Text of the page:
One of the leading education experts in the country has pegged the cost of the Malawi School Certificate of Education at K21.5 billion.
Limbani Nsapato said it is estimated that it costs K466, 975 per student for four years of secondary school education, according to data from the Education Management Information Systems of the ministry of Education.
Nsapato said the data was collected for the 2015 to 2016 academic year and 2018 to 2019 academic year of secondary education.
“This translates to a total of K21, 526, 679, 600 for the 46, 096 students who failed to secure MSCE.
Government says out of the 92, 867 students who sat for MSCE examinations, 46,771 passed which is 50.36% pass rate while 46, 096 students failed, which is 49.63% failure rate.
Nsapato says in the 2018/19 financial year, the education sector received the highest share of the total government budget.
The education sector received K345 billion and the secondary education was allocated K39 billion.
“The K21.5 billion lost through expenditures on those who failed is equivalent to 55% of the 2018/19 secondary school education or six per cent of the total budget for education,” says Nsapato.
He says this figure is equivalent to the total funds received from foreign donors in the 2018/19 financial year based on 2018 Unicef budget brief (Unicef, 2019).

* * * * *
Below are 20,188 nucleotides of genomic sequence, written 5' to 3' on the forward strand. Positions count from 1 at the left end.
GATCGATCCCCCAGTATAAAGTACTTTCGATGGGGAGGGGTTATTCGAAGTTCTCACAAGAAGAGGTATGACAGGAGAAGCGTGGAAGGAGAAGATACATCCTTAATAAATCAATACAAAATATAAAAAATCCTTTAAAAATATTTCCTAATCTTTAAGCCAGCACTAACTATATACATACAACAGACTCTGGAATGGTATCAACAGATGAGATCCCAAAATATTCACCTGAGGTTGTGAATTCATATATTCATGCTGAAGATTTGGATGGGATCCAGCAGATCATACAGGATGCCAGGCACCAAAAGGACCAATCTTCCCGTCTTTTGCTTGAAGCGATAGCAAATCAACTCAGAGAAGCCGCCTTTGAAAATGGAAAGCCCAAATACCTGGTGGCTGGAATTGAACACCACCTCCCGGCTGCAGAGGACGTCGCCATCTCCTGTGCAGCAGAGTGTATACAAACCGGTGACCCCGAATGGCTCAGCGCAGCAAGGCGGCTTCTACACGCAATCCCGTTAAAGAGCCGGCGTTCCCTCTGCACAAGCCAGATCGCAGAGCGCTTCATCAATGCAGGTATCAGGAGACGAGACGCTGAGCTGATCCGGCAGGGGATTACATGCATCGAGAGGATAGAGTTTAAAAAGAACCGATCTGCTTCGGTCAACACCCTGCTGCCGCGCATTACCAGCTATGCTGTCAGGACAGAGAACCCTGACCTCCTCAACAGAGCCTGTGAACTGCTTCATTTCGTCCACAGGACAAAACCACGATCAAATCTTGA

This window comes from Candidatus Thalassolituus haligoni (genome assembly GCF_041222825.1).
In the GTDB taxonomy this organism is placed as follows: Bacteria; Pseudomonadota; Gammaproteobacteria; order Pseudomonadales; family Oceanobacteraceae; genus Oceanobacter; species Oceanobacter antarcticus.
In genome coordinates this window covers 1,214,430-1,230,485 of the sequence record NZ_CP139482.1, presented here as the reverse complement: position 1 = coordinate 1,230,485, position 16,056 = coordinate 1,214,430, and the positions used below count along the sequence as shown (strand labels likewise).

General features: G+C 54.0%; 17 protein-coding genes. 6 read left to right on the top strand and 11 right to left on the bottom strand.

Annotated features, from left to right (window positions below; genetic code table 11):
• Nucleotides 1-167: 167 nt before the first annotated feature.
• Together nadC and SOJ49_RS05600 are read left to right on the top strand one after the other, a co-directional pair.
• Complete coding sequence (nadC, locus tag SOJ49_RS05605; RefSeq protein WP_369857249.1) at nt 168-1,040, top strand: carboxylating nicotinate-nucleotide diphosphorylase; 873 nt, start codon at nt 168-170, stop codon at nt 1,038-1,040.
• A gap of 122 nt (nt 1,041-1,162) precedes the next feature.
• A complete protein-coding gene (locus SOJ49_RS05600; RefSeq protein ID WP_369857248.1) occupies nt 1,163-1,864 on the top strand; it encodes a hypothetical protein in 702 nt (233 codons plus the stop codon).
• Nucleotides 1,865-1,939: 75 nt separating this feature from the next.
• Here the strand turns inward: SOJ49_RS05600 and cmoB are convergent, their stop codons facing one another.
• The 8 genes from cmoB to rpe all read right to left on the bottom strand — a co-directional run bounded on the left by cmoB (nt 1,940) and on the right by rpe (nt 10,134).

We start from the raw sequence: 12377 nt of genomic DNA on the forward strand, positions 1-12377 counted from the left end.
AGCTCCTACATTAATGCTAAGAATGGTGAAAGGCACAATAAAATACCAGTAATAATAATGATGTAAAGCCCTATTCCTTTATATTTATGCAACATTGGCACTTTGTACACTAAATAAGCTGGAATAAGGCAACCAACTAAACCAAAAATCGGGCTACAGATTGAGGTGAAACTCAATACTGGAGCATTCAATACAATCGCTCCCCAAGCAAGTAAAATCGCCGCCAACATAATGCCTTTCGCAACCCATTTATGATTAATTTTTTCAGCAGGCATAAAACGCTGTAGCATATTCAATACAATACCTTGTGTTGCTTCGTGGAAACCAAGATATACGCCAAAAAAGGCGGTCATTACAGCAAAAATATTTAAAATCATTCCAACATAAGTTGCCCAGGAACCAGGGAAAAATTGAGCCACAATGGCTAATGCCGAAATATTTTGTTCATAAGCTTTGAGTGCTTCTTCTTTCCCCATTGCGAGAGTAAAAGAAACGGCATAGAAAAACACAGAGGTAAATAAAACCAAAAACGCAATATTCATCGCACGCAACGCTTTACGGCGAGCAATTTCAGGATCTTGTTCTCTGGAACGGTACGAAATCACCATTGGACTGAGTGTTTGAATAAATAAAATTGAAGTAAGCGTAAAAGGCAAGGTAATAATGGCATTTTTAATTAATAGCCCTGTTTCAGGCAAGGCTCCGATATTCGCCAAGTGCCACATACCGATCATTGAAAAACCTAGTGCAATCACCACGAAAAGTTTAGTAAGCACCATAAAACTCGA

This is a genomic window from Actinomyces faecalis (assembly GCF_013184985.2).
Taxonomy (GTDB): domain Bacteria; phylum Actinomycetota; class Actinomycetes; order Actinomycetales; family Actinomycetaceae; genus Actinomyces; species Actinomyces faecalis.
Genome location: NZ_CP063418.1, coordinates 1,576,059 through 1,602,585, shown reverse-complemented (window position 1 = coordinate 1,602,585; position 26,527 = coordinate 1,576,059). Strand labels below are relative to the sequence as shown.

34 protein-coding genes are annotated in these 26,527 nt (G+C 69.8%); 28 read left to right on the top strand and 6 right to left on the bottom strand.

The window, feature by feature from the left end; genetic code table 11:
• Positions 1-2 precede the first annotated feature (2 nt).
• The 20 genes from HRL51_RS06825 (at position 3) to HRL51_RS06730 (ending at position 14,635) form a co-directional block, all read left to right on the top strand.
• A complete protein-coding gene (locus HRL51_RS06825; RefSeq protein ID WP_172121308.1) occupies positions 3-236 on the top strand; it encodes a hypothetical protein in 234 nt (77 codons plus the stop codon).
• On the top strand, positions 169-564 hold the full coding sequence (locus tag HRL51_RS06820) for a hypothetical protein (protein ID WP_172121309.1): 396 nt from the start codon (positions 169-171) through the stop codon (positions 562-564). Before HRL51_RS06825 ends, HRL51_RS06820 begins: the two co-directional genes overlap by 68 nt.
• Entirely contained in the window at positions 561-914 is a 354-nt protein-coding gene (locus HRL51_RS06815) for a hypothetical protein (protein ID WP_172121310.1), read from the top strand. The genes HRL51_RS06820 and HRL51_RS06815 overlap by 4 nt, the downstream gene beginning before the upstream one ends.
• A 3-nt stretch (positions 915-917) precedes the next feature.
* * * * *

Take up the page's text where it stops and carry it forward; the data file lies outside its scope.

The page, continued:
He said expenditure trend analysis over the past decade shows that over 70% of development expenditure in education is from donor funds.
“This lost money could be used to train teachers, increase salaries for teachers, pay buesaries to needy students, school libraries or laboratories and many more,” says Nsapato.
He says in the academic year or so, most of those who failed MSCE will have to repeat from at least from form 3 to have hope of securing the certificate in the coming two years.
“This will be another financial loss for the nation. As a nation, we need to seriously address the factors that might have contributed to the disastrous performance of students in the MSCE and avoid loss of money which could have been better used for the development of the country,” says Nsapato.
Minister of Education, Science and Technology William Sususwele Banda attributed the disastrous MSCE results to, among others, a new syllabus which was introduced a year before the examinations and questions were based on the new syllabus which most students did not study much.
Some education analysts are attributing the poor results to the abolition of the junior certificate education examinations which kept the students in check before sitting for the MSCE.Follow and Subscribe Nyasa TV :